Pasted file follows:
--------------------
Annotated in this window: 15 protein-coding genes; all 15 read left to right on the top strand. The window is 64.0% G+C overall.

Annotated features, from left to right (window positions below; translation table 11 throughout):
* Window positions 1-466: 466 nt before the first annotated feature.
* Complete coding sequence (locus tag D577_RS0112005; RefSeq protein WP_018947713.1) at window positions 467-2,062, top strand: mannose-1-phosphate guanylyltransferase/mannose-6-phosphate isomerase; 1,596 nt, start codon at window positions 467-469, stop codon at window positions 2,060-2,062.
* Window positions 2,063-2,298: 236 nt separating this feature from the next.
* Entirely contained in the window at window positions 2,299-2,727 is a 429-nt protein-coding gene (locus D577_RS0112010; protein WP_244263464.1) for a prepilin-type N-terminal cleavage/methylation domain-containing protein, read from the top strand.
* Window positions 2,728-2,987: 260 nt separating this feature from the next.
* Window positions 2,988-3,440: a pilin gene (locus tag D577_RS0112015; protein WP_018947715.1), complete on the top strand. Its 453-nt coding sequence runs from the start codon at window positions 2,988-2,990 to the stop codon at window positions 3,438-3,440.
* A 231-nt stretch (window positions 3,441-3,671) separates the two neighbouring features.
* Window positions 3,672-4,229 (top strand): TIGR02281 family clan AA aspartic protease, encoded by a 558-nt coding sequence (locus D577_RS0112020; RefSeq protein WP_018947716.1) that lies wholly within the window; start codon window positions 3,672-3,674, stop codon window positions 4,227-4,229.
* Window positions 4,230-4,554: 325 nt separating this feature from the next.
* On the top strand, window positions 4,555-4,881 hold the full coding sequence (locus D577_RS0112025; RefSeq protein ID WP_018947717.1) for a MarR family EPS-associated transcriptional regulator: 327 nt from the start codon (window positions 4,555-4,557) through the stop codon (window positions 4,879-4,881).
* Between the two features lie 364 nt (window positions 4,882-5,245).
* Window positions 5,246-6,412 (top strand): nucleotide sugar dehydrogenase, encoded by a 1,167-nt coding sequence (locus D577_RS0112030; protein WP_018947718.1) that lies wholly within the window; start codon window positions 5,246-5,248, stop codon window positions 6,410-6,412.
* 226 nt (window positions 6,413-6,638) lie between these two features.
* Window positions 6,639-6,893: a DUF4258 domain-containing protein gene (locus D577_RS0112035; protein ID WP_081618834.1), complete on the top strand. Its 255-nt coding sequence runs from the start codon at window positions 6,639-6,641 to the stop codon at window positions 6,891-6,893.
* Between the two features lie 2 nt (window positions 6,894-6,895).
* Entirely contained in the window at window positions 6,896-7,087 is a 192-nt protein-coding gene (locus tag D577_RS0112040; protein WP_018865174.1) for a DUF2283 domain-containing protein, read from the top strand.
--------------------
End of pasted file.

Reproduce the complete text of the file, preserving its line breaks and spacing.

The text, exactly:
Annotated in this window: 15 protein-coding genes; all 15 read left to right on the top strand. The window is 64.0% G+C overall.

Annotated features, from left to right (window positions below; translation table 11 throughout):
* Window positions 1-466: 466 nt before the first annotated feature.
* Complete coding sequence (locus tag D577_RS0112005; RefSeq protein WP_018947713.1) at window positions 467-2,062, top strand: mannose-1-phosphate guanylyltransferase/mannose-6-phosphate isomerase; 1,596 nt, start codon at window positions 467-469, stop codon at window positions 2,060-2,062.
* Window positions 2,063-2,298: 236 nt separating this feature from the next.
* Entirely contained in the window at window positions 2,299-2,727 is a 429-nt protein-coding gene (locus D577_RS0112010; protein WP_244263464.1) for a prepilin-type N-terminal cleavage/methylation domain-containing protein, read from the top strand.
* Window positions 2,728-2,987: 260 nt separating this feature from the next.
* Window positions 2,988-3,440: a pilin gene (locus tag D577_RS0112015; protein WP_018947715.1), complete on the top strand. Its 453-nt coding sequence runs from the start codon at window positions 2,988-2,990 to the stop codon at window positions 3,438-3,440.
* A 231-nt stretch (window positions 3,441-3,671) separates the two neighbouring features.
* Window positions 3,672-4,229 (top strand): TIGR02281 family clan AA aspartic protease, encoded by a 558-nt coding sequence (locus D577_RS0112020; RefSeq protein WP_018947716.1) that lies wholly within the window; start codon window positions 3,672-3,674, stop codon window positions 4,227-4,229.
* Window positions 4,230-4,554: 325 nt separating this feature from the next.
* On the top strand, window positions 4,555-4,881 hold the full coding sequence (locus D577_RS0112025; RefSeq protein ID WP_018947717.1) for a MarR family EPS-associated transcriptional regulator: 327 nt from the start codon (window positions 4,555-4,557) through the stop codon (window positions 4,879-4,881).
* Between the two features lie 364 nt (window positions 4,882-5,245).
* Window positions 5,246-6,412 (top strand): nucleotide sugar dehydrogenase, encoded by a 1,167-nt coding sequence (locus D577_RS0112030; protein WP_018947718.1) that lies wholly within the window; start codon window positions 5,246-5,248, stop codon window positions 6,410-6,412.
* 226 nt (window positions 6,413-6,638) lie between these two features.
* Window positions 6,639-6,893: a DUF4258 domain-containing protein gene (locus D577_RS0112035; protein ID WP_081618834.1), complete on the top strand. Its 255-nt coding sequence runs from the start codon at window positions 6,639-6,641 to the stop codon at window positions 6,891-6,893.
* Between the two features lie 2 nt (window positions 6,894-6,895).
* Entirely contained in the window at window positions 6,896-7,087 is a 192-nt protein-coding gene (locus tag D577_RS0112040; protein WP_018865174.1) for a DUF2283 domain-containing protein, read from the top strand.